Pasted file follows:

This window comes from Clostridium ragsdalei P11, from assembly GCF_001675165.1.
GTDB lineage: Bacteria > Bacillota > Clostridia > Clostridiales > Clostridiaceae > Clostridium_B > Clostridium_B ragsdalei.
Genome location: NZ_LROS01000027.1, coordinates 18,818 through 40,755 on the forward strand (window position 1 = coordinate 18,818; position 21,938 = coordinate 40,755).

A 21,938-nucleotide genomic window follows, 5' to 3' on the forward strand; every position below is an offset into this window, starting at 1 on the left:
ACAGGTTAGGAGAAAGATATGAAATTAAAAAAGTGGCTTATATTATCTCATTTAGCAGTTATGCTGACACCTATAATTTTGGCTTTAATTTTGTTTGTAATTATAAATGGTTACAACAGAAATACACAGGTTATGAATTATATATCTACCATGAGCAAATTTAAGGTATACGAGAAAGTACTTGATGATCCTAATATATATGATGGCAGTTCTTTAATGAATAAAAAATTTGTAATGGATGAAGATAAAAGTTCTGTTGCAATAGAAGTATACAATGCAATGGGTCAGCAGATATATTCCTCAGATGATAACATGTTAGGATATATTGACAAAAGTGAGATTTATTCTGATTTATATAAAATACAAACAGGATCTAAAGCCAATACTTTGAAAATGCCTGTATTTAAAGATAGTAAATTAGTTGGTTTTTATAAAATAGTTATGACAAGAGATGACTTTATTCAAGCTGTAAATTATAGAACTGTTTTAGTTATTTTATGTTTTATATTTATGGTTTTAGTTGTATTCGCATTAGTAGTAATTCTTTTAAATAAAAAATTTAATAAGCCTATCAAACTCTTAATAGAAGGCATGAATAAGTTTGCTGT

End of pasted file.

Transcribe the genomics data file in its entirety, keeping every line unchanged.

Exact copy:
This window comes from Clostridium ragsdalei P11, from assembly GCF_001675165.1.
GTDB lineage: Bacteria > Bacillota > Clostridia > Clostridiales > Clostridiaceae > Clostridium_B > Clostridium_B ragsdalei.
Genome location: NZ_LROS01000027.1, coordinates 18,818 through 40,755 on the forward strand (window position 1 = coordinate 18,818; position 21,938 = coordinate 40,755).

A 21,938-nucleotide genomic window follows, 5' to 3' on the forward strand; every position below is an offset into this window, starting at 1 on the left:
ACAGGTTAGGAGAAAGATATGAAATTAAAAAAGTGGCTTATATTATCTCATTTAGCAGTTATGCTGACACCTATAATTTTGGCTTTAATTTTGTTTGTAATTATAAATGGTTACAACAGAAATACACAGGTTATGAATTATATATCTACCATGAGCAAATTTAAGGTATACGAGAAAGTACTTGATGATCCTAATATATATGATGGCAGTTCTTTAATGAATAAAAAATTTGTAATGGATGAAGATAAAAGTTCTGTTGCAATAGAAGTATACAATGCAATGGGTCAGCAGATATATTCCTCAGATGATAACATGTTAGGATATATTGACAAAAGTGAGATTTATTCTGATTTATATAAAATACAAACAGGATCTAAAGCCAATACTTTGAAAATGCCTGTATTTAAAGATAGTAAATTAGTTGGTTTTTATAAAATAGTTATGACAAGAGATGACTTTATTCAAGCTGTAAATTATAGAACTGTTTTAGTTATTTTATGTTTTATATTTATGGTTTTAGTTGTATTCGCATTAGTAGTAATTCTTTTAAATAAAAAATTTAATAAGCCTATCAAACTCTTAATAGAAGGCATGAATAAGTTTGCTGT